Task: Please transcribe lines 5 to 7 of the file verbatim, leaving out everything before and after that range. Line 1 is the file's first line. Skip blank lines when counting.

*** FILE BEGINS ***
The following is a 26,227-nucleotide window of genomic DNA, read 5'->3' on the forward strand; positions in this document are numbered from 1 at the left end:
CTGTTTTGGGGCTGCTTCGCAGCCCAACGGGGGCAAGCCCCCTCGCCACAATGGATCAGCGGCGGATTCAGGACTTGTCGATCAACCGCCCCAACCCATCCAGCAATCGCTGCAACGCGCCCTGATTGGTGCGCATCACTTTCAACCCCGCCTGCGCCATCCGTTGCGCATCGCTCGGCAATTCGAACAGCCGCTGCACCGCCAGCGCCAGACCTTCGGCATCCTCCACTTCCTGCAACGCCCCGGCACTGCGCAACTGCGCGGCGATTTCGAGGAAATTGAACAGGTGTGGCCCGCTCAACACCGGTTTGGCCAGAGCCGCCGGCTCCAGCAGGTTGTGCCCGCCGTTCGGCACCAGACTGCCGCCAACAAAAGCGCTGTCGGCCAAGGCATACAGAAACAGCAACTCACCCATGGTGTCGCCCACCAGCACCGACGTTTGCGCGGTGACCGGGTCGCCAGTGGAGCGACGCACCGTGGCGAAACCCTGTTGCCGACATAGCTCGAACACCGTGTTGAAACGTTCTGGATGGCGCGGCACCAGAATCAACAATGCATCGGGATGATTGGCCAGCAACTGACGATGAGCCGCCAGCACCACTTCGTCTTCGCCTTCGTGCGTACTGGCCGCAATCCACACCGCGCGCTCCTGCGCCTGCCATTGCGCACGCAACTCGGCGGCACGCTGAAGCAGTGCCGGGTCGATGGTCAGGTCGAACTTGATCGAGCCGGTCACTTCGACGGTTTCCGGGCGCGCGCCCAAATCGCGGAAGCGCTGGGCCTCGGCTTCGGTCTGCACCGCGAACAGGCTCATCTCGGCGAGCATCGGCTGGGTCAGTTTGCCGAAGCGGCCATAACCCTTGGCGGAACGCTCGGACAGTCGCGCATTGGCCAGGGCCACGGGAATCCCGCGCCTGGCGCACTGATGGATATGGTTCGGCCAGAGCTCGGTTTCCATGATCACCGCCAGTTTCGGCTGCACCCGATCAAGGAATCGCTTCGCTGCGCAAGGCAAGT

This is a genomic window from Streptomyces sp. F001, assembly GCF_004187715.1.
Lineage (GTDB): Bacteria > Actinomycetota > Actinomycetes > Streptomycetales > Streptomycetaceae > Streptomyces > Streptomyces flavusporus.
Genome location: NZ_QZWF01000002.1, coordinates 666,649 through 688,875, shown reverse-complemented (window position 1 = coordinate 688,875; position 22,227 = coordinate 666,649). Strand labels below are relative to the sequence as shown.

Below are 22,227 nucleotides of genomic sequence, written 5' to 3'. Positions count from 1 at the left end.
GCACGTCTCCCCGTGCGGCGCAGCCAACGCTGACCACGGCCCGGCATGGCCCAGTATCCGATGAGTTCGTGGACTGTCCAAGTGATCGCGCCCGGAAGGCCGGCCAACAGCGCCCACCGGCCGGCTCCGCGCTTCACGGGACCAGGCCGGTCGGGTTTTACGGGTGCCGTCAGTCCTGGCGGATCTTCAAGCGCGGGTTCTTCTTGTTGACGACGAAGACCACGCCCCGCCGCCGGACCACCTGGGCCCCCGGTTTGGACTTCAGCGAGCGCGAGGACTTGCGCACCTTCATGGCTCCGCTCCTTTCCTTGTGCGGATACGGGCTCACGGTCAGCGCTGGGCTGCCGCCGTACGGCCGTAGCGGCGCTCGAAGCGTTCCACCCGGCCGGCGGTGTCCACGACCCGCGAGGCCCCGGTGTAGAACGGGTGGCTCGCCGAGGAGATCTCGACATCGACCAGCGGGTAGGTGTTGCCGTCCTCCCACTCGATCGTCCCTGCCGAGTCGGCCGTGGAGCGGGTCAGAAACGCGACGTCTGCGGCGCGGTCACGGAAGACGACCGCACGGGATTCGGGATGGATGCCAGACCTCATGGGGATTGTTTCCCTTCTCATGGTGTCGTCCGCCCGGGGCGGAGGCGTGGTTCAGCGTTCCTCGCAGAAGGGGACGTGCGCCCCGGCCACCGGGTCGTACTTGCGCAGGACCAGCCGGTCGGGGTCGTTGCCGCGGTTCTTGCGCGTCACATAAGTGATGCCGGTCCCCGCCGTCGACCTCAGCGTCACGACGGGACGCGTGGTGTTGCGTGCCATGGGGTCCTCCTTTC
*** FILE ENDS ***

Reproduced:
Genome location: NZ_QZWF01000002.1, coordinates 666,649 through 688,875, shown reverse-complemented (window position 1 = coordinate 688,875; position 22,227 = coordinate 666,649). Strand labels below are relative to the sequence as shown.

Below are 22,227 nucleotides of genomic sequence, written 5' to 3'. Positions count from 1 at the left end.
GCACGTCTCCCCGTGCGGCGCAGCCAACGCTGACCACGGCCCGGCATGGCCCAGTATCCGATGAGTTCGTGGACTGTCCAAGTGATCGCGCCCGGAAGGCCGGCCAACAGCGCCCACCGGCCGGCTCCGCGCTTCACGGGACCAGGCCGGTCGGGTTTTACGGGTGCCGTCAGTCCTGGCGGATCTTCAAGCGCGGGTTCTTCTTGTTGACGACGAAGACCACGCCCCGCCGCCGGACCACCTGGGCCCCCGGTTTGGACTTCAGCGAGCGCGAGGACTTGCGCACCTTCATGGCTCCGCTCCTTTCCTTGTGCGGATACGGGCTCACGGTCAGCGCTGGGCTGCCGCCGTACGGCCGTAGCGGCGCTCGAAGCGTTCCACCCGGCCGGCGGTGTCCACGACCCGCGAGGCCCCGGTGTAGAACGGGTGGCTCGCCGAGGAGATCTCGACATCGACCAGCGGGTAGGTGTTGCCGTCCTCCCACTCGATCGTCCCTGCCGAGTCGGCCGTGGAGCGGGTCAGAAACGCGACGTCTGCGGCGCGGTCACGGAAGACGACCGCACGGGATTCGGGATGGATGCCAGACCTCATGGGGATTGTTTCCCTTCTCATGGTGTCGTCCGCCCGGGGCGGAGGCGTGGTTCAGCGTTCCTCGCAGAAGGGGACGTGCGCCCCGGCCACCGGGTCGTACTTGCGCAGGACCAGCCGGTCGGGGTCGTTGCCGCGGTTCTTGCGCGTCACATAAGTGATGCCGGTCCCCGCCGTCGACCTCAGCGTCACGACGGGACGCGTGGTGTTGCGTGCCATGGGGTCCTCCTTTC